At the High-Level Political Forum, which concluded mid-July, world leaders from 46 countries show-cased their progress in achieving the UN’s 17 Sustainable Development Goals (SDGs), including eradicating extreme poverty and hunger by 2030.All 46 countries produced voluntary national reviews (VNRs) aimed at facilitating the sharing of their experiences, including successes, challenges and lessons learned, with a view to accelerating the implementation of the 2030 SDG Agenda.
It is with great pleasure and pride that I interact with you this afternoon as India’s Minister of Housing and Urban Affairs, to share some thoughts on India’s extremely ambitious, and arguably the world’s largest planned urbanization programme under the leadership of our Prime Minister, Narendra Modi.
New York has long been considered a pioneer – in fashion, art, music, and food, just to name a few. Now this city of 8.5 million is leading a shift in how we tackle today’s toughest global challenges like climate change, education, inequality, and poverty.
An increasing number of African countries are now embracing the blue economy for its potential to deliver solutions to their most pressing development needs–particularly extreme poverty and hunger.
Three years into the implementation period of the 2030 Agenda for Sustainable Development, is Asia Pacific on track to meet the Sustainable Development Goals (SDGs)?
Are you overwhelmed by the depressing news coming at you daily? Conflict, forced migrants, famine, floods, hurricanes, extinction of species, climate change, threats of war … a seemingly endless list. It might surprise you, but you can really make a difference on many of these issues.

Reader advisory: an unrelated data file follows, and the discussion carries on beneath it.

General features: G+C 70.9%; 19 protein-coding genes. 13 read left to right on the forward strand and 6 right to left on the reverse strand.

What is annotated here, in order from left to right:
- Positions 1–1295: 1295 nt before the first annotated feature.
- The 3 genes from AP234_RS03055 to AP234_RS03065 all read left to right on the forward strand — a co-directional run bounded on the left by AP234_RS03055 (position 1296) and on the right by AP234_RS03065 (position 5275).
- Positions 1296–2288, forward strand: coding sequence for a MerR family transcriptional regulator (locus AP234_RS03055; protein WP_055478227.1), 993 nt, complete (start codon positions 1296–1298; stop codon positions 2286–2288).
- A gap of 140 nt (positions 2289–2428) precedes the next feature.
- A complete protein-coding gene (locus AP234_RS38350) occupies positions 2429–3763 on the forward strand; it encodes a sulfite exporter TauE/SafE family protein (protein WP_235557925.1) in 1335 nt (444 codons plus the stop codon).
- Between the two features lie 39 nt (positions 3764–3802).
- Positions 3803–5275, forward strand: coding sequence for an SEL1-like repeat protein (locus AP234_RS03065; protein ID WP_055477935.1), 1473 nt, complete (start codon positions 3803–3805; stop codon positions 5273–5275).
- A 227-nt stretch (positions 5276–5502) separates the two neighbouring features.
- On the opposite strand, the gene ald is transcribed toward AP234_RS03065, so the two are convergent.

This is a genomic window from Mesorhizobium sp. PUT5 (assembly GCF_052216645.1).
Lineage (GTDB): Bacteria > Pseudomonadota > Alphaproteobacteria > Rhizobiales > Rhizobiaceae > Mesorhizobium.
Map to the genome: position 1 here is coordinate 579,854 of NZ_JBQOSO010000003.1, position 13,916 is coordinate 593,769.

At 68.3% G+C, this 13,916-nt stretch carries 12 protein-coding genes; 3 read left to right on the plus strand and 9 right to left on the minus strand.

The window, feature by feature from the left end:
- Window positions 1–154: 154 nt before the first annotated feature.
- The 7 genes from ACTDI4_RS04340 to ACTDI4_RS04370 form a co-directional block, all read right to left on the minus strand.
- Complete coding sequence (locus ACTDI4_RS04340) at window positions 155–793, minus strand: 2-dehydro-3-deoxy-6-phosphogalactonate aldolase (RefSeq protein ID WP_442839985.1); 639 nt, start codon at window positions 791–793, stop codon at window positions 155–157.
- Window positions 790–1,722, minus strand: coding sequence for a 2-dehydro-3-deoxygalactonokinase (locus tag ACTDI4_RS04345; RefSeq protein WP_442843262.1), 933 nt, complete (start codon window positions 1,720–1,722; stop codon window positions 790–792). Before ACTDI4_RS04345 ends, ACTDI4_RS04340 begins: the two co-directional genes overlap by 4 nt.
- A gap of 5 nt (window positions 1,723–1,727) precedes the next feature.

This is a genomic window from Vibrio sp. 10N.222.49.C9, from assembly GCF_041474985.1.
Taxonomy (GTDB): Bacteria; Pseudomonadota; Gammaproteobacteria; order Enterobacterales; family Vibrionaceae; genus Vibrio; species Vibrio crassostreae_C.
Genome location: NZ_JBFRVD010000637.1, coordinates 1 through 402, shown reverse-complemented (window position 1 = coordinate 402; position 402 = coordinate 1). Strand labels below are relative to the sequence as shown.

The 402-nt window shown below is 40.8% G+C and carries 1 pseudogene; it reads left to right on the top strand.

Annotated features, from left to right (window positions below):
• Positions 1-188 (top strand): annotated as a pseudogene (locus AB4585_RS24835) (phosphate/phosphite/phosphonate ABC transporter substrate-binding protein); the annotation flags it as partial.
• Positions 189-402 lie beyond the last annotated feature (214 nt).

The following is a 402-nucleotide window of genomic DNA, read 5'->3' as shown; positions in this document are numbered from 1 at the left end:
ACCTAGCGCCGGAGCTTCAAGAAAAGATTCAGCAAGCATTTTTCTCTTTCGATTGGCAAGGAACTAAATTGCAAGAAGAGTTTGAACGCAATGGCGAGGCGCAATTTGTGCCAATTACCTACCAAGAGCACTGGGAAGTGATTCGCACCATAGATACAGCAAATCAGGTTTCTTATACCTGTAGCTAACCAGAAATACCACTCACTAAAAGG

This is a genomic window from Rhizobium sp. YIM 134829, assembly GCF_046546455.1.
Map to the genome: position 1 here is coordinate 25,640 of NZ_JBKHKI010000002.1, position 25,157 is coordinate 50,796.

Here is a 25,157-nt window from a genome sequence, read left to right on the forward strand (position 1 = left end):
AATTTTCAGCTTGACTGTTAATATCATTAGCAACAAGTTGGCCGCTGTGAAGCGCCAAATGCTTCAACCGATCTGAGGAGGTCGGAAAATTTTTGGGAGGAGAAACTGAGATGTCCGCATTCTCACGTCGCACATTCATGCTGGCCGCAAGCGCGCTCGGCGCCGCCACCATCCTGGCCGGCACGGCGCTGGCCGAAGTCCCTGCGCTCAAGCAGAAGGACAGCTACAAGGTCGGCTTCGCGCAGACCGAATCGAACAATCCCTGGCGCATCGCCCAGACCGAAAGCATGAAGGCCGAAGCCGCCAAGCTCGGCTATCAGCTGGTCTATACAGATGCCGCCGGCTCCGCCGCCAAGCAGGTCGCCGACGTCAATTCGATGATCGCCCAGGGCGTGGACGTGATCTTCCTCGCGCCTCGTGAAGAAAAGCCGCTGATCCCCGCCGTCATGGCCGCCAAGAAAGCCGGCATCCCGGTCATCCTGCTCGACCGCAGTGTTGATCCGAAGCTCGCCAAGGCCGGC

A vibrant global campaign to ban the use of mercury in dentistry is shifting direction: moving from Europe to the developing world.
Two years ago on 25 September 2015, 193 governments agreed to an action plan to end poverty, protect the planet and foster international peace by adopting the UN´s Sustainable Development Goals (SDGs).To mark the anniversary, thousands of people participated in over 850 events across 110 countries to raise awareness for the goals and to hold governments accountable for their slow rollout of national implementation programs.[caption id="attachment_152254" align="aligncenter" width="430"]Note: More information as well as photos and stories from all over the world can be found at act4sdgs.org
Senior government officials from across Asia and the Pacific will meet in Bangkok this week for the first-ever Asia-Pacific Ministerial Summit on the Environment. The high-level meeting is co-convened by the United Nations Economic and Social Commission for Asia and the Pacific (UN ESCAP) and UN Environment and is a unique opportunity for the region’s environment leaders to discuss how they can work together towards a resource efficient and pollution-free Asia-Pacific.
The United States is lagging far behind its Western allies – and perhaps most of the key developing countries – in refusing to act decisively to end a longstanding health and environmental hazard: the use of mercury in dentistry.